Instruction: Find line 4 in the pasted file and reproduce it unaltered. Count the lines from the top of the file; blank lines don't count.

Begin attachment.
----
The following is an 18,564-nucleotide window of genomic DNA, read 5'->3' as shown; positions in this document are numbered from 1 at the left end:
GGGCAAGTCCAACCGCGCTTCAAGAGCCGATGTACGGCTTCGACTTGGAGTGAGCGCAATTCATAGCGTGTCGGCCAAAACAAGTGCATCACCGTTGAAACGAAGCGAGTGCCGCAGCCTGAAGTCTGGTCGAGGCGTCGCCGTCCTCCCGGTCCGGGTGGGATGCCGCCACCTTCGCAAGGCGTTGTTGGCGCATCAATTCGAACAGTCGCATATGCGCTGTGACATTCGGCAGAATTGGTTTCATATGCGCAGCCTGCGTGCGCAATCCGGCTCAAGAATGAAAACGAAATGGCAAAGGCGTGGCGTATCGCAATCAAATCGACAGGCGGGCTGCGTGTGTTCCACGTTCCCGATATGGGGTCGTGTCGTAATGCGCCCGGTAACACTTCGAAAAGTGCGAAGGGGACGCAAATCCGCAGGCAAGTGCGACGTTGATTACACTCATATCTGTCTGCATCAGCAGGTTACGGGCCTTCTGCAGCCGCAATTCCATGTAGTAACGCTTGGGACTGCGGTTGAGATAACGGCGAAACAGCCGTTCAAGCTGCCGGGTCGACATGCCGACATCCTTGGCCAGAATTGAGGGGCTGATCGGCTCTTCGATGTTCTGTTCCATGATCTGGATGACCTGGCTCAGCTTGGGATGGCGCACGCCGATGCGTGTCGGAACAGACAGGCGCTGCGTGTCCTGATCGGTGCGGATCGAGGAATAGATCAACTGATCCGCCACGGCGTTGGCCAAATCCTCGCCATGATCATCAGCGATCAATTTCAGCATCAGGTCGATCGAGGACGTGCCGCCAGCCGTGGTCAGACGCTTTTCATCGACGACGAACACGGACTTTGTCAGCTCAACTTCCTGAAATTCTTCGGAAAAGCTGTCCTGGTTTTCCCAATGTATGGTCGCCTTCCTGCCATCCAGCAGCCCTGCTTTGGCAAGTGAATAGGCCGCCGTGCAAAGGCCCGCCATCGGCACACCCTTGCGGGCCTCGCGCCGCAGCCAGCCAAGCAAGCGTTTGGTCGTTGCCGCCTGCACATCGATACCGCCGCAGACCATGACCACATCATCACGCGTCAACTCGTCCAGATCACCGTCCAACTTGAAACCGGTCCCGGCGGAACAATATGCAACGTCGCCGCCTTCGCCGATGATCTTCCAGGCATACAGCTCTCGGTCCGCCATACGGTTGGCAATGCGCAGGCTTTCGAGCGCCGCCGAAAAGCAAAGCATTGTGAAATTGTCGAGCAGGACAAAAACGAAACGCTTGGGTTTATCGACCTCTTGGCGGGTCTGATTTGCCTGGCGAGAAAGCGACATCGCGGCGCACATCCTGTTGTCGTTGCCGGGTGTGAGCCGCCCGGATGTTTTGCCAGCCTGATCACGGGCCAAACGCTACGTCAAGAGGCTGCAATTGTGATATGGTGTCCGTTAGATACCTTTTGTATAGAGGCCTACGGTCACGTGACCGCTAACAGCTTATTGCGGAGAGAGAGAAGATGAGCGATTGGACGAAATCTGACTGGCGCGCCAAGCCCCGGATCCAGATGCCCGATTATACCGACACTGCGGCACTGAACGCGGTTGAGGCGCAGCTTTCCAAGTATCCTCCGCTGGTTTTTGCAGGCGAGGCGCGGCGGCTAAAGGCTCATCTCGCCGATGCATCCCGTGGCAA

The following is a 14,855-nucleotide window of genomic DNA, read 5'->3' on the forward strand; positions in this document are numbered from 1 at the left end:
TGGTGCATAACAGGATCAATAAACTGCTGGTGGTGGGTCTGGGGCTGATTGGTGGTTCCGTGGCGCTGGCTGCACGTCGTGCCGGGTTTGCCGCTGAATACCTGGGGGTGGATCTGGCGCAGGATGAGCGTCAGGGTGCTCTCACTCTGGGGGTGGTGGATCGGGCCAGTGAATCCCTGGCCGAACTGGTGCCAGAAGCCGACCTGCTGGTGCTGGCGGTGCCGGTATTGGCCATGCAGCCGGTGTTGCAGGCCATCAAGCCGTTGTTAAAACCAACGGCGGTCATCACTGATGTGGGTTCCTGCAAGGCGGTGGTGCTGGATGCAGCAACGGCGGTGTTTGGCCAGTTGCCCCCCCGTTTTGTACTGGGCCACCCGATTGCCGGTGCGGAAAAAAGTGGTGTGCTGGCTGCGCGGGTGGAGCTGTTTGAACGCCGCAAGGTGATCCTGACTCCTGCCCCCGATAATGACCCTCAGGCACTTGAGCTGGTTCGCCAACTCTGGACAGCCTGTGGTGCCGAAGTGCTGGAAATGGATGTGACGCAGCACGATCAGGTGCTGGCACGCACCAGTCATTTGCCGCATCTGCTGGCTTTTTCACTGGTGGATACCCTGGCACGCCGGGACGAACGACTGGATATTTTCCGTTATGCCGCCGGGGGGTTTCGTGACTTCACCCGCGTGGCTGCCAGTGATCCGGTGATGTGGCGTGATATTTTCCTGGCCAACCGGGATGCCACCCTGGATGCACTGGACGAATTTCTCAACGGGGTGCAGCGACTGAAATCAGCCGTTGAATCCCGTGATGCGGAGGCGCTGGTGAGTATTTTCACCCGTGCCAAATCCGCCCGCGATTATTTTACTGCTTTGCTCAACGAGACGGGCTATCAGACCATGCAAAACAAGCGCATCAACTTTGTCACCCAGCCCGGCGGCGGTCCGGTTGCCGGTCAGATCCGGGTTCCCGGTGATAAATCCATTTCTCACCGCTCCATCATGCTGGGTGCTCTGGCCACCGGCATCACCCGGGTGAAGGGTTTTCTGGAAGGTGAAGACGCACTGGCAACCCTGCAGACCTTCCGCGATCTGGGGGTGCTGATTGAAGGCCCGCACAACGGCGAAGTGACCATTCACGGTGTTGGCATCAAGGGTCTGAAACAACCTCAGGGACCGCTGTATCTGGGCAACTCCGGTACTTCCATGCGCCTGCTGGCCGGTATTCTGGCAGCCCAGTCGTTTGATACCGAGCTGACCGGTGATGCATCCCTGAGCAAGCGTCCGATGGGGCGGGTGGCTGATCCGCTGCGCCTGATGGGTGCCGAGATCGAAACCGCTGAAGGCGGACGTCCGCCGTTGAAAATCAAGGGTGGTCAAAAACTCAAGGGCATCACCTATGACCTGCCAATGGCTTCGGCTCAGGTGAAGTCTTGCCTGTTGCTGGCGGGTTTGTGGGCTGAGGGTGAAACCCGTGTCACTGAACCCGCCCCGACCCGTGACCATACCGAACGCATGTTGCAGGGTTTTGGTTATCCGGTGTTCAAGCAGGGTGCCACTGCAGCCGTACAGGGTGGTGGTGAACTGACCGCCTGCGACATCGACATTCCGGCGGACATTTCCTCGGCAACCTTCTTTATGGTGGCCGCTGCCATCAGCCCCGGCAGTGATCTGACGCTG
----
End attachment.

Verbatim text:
TGGTGCATAACAGGATCAATAAACTGCTGGTGGTGGGTCTGGGGCTGATTGGTGGTTCCGTGGCGCTGGCTGCACGTCGTGCCGGGTTTGCCGCTGAATACCTGGGGGTGGATCTGGCGCAGGATGAGCGTCAGGGTGCTCTCACTCTGGGGGTGGTGGATCGGGCCAGTGAATCCCTGGCCGAACTGGTGCCAGAAGCCGACCTGCTGGTGCTGGCGGTGCCGGTATTGGCCATGCAGCCGGTGTTGCAGGCCATCAAGCCGTTGTTAAAACCAACGGCGGTCATCACTGATGTGGGTTCCTGCAAGGCGGTGGTGCTGGATGCAGCAACGGCGGTGTTTGGCCAGTTGCCCCCCCGTTTTGTACTGGGCCACCCGATTGCCGGTGCGGAAAAAAGTGGTGTGCTGGCTGCGCGGGTGGAGCTGTTTGAACGCCGCAAGGTGATCCTGACTCCTGCCCCCGATAATGACCCTCAGGCACTTGAGCTGGTTCGCCAACTCTGGACAGCCTGTGGTGCCGAAGTGCTGGAAATGGATGTGACGCAGCACGATCAGGTGCTGGCACGCACCAGTCATTTGCCGCATCTGCTGGCTTTTTCACTGGTGGATACCCTGGCACGCCGGGACGAACGACTGGATATTTTCCGTTATGCCGCCGGGGGGTTTCGTGACTTCACCCGCGTGGCTGCCAGTGATCCGGTGATGTGGCGTGATATTTTCCTGGCCAACCGGGATGCCACCCTGGATGCACTGGACGAATTTCTCAACGGGGTGCAGCGACTGAAATCAGCCGTTGAATCCCGTGATGCGGAGGCGCTGGTGAGTATTTTCACCCGTGCCAAATCCGCCCGCGATTATTTTACTGCTTTGCTCAACGAGACGGGCTATCAGACCATGCAAAACAAGCGCATCAACTTTGTCACCCAGCCCGGCGGCGGTCCGGTTGCCGGTCAGATCCGGGTTCCCGGTGATAAATCCATTTCTCACCGCTCCATCATGCTGGGTGCTCTGGCCACCGGCATCACCCGGGTGAAGGGTTTTCTGGAAGGTGAAGACGCACTGGCAACCCTGCAGACCTTCCGCGATCTGGGGGTGCTGATTGAAGGCCCGCACAACGGCGAAGTGACCATTCACGGTGTTGGCATCAAGGGTCTGAAACAACCTCAGGGACCGCTGTATCTGGGCAACTCCGGTACTTCCATGCGCCTGCTGGCCGGTATTCTGGCAGCCCAGTCGTTTGATACCGAGCTGACCGGTGATGCATCCCTGAGCAAGCGTCCGATGGGGCGGGTGGCTGATCCGCTGCGCCTGATGGGTGCCGAGATCGAAACCGCTGAAGGCGGACGTCCGCCGTTGAAAATCAAGGGTGGTCAAAAACTCAAGGGCATCACCTATGACCTGCCAATGGCTTCGGCTCAGGTGAAGTCTTGCCTGTTGCTGGCGGGTTTGTGGGCTGAGGGTGAAACCCGTGTCACTGAACCCGCCCCGACCCGTGACCATACCGAACGCATGTTGCAGGGTTTTGGTTATCCGGTGTTCAAGCAGGGTGCCACTGCAGCCGTACAGGGTGGTGGTGAACTGACCGCCTGCGACATCGACATTCCGGCGGACATTTCCTCGGCAACCTTCTTTATGGTGGCCGCTGCCATCAGCCCCGGCAGTGATCTGACGCTG